A zombie apocalypse is one thing. A volcanic eruption is quite another, for, as the journalist who does a framing voice-over narration for Brooks’ latest puts it, when Mount Rainier popped its cork, “it was the psychological aspect, the hyperbole-fueled hysteria that had ended up killing the most people.” Maybe, but the sasquatches whom the volcano displaced contributed to the statistics, too, if only out of self-defense. Brooks places the epicenter of the Bigfoot war in a high-tech hideaway populated by the kind of people you might find in a Jurassic Park franchise: the schmo who doesn’t know how to do much of anything but tries anyway, the well-intentioned bleeding heart, the know-it-all intellectual who turns out to know the wrong things, the immigrant with a tough backstory and an instinct for survival. Indeed, the novel does double duty as a survival manual, packed full of good advice—for instance, try not to get wounded, for “injury turns you from a giver to a taker. Taking up our resources, our time to care for you.” Brooks presents a case for making room for Bigfoot in the world while peppering his narrative with timely social criticism about bad behavior on the human side of the conflict: The explosion of Rainier might have been better forecast had the president not slashed the budget of the U.S. Geological Survey, leading to “immediate suspension of the National Volcano Early Warning System,” and there’s always someone around looking to monetize the natural disaster and the sasquatch-y onslaught that follows. Brooks is a pro at building suspense even if it plays out in some rather spectacularly yucky episodes, one involving a short spear that takes its name from “the sucking sound of pulling it out of the dead man’s heart and lungs.” Grossness aside, it puts you right there on the scene.

A tasty, if not always tasteful, tale of supernatural mayhem that fans of King and Crichton alike will enjoy.

Pub Date: June 16, 2020

ISBN: 978-1-9848-2678-7

Page Count: 304

Publisher: Del Rey/Ballantine

Review Posted Online: Feb. 10, 2020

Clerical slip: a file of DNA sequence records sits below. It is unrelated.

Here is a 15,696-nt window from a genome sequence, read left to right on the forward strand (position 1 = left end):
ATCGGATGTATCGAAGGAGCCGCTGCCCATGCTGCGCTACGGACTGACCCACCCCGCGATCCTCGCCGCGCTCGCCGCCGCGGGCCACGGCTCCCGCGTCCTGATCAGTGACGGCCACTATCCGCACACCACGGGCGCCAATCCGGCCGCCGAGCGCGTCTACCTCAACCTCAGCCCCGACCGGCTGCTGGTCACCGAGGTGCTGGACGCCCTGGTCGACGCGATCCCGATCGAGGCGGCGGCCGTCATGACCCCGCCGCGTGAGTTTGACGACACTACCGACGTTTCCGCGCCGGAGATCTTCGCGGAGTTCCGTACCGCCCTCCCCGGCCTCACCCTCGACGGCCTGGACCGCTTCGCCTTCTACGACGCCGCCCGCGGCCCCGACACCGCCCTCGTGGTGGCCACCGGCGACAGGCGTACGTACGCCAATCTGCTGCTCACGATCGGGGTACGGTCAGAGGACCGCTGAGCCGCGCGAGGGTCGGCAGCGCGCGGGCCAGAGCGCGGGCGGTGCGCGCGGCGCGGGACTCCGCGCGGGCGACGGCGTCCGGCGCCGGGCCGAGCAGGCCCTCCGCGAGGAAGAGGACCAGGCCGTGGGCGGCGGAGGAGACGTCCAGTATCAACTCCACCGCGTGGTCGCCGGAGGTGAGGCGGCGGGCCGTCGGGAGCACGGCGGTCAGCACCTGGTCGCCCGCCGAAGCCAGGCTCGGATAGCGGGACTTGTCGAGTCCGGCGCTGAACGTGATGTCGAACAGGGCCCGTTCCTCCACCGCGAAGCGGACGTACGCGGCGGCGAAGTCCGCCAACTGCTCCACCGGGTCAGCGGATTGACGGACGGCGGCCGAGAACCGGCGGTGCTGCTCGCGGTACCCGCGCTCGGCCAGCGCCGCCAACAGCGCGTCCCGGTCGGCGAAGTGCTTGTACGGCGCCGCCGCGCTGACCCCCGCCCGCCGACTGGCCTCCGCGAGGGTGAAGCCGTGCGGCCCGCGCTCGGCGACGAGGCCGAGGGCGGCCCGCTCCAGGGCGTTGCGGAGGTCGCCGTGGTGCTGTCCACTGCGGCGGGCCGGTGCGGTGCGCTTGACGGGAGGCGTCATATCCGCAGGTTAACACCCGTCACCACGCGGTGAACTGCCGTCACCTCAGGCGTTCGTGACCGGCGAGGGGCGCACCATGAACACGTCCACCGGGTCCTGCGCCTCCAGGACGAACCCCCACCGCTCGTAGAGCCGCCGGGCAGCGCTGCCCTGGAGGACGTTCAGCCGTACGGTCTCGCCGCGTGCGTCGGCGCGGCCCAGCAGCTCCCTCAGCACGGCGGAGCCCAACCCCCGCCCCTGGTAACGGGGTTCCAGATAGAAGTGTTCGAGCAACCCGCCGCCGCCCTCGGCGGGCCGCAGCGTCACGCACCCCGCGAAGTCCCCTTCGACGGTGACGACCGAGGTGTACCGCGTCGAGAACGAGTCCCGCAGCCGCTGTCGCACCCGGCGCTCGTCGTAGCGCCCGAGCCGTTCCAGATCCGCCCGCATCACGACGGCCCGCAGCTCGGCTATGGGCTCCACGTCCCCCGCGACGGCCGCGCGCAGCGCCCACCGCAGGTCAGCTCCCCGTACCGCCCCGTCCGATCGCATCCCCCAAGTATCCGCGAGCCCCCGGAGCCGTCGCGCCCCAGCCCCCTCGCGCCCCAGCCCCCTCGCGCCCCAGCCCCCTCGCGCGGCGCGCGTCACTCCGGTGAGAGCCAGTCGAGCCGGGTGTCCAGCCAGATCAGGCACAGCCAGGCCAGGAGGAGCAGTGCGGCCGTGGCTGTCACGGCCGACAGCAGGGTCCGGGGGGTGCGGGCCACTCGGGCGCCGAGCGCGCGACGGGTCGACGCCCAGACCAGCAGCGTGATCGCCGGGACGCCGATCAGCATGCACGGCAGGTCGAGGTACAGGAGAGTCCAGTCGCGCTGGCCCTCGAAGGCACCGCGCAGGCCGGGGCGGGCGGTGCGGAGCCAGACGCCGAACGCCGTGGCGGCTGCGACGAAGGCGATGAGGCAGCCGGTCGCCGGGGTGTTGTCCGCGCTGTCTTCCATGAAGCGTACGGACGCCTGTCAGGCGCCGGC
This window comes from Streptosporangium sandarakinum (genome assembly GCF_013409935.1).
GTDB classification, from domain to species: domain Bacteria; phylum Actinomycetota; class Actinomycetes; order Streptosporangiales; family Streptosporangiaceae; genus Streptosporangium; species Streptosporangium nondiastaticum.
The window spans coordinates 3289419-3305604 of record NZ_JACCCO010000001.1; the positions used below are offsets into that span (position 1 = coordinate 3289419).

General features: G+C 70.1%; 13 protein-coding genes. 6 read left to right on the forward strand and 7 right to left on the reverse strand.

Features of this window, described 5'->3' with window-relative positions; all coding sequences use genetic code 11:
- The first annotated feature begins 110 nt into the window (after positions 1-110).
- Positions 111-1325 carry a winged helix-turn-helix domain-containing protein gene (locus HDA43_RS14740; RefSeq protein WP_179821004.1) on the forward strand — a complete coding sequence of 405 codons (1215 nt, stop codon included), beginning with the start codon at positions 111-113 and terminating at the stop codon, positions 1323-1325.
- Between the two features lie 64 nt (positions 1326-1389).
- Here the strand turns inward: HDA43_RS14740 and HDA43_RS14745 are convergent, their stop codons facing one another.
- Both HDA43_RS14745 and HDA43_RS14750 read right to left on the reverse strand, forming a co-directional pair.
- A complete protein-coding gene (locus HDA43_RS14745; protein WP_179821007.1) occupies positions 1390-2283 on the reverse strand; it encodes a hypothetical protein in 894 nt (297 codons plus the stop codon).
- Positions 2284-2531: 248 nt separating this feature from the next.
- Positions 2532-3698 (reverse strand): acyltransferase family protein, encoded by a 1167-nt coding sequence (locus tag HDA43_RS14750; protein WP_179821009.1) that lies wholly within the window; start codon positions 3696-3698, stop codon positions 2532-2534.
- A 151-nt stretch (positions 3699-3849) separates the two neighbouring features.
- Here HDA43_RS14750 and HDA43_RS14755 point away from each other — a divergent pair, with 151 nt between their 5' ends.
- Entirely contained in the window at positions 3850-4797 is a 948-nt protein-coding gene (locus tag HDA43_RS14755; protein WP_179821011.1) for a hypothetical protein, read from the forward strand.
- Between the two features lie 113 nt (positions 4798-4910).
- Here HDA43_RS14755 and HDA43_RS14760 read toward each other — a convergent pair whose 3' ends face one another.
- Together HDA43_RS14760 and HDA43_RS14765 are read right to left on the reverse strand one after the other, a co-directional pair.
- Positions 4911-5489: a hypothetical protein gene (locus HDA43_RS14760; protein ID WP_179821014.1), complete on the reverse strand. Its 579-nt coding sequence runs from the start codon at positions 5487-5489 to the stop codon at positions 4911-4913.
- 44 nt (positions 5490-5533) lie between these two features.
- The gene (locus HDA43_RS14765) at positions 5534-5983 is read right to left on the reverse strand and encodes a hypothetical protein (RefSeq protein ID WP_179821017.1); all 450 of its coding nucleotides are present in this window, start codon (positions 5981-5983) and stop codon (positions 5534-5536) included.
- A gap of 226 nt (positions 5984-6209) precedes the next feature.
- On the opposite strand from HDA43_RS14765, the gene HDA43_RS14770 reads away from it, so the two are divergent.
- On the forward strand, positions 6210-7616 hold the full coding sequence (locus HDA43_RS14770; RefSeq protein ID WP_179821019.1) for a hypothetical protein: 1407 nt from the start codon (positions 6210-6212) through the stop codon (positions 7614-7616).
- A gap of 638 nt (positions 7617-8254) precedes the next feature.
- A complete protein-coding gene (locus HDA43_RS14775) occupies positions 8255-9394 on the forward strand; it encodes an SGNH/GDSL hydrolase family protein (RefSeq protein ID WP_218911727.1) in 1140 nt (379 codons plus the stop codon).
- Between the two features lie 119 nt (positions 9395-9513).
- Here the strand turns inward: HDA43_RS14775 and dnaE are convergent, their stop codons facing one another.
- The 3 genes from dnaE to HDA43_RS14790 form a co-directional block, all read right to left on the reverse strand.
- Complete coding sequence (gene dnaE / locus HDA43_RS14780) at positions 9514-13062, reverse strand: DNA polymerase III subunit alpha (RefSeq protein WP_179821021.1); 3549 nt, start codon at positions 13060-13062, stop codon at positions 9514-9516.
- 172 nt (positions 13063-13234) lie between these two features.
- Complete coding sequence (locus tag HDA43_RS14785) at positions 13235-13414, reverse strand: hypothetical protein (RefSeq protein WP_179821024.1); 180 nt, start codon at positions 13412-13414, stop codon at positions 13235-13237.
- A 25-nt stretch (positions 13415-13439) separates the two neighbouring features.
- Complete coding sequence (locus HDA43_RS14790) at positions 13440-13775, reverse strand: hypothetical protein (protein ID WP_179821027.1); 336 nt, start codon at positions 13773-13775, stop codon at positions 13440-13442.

Kirkus Reviews Issue: March 1, 2020

Did you like this book?

Sprawling and only intermittently suspenseful till that last act: below average for this distinguished series.

OCEAN PREY

No oceans in Minnesota, you say? That won’t stop Lucas Davenport and Virgil Flowers, who are clearly determined to burn through their bucket list on the federal government’s dime.

The murders of three Coast Guard officers chasing a suspicious boat in Florida waters by crooks who set fire to the boat moments after abandoning it send shock waves through the DEA, the FBI, and eventually the U.S. Marshals Service. In short order Lucas and his colleague and pal Bob Matees find themselves on a task force Florida Sen. Christopher Colles convenes to find the drugs the fugitives managed to dump into the Atlantic before they shot their pursuers and arrest everyone in sight. The duo’s modus operandi seems to be to talk to everyone who’s seen anything, and then talk to everyone they’ve mentioned, and so on, taking regular breaks to drink, reminisce, and swap wisecracks. Everything is so relaxed and routine that fans of this long-running series will just know that Sandford has something more up his sleeve, and he does. Eventually the task force’s net widens to make room for Virgil, who, working with Marshal Rae Givens, hires himself out to the criminals as a diver who can retrieve those drugs while Lucas and his allies work their way higher and higher up the food chain of baddies. The cast is enormous and mostly forgettable, but Sandford manages to work up a full head of steam when Lucas realizes that his scorched-earth tactics have put Virgil and Rae in serious danger.

Sprawling and only intermittently suspenseful till that last act: below average for this distinguished series.

Pub Date: April 13, 2021

ISBN: 978-0-593-08702-2

Page Count: 432

Publisher: Putnam

Review Posted Online: March 3, 2021

Kirkus Reviews Issue: March 15, 2021

Did you like this book?

No Comments Yet
more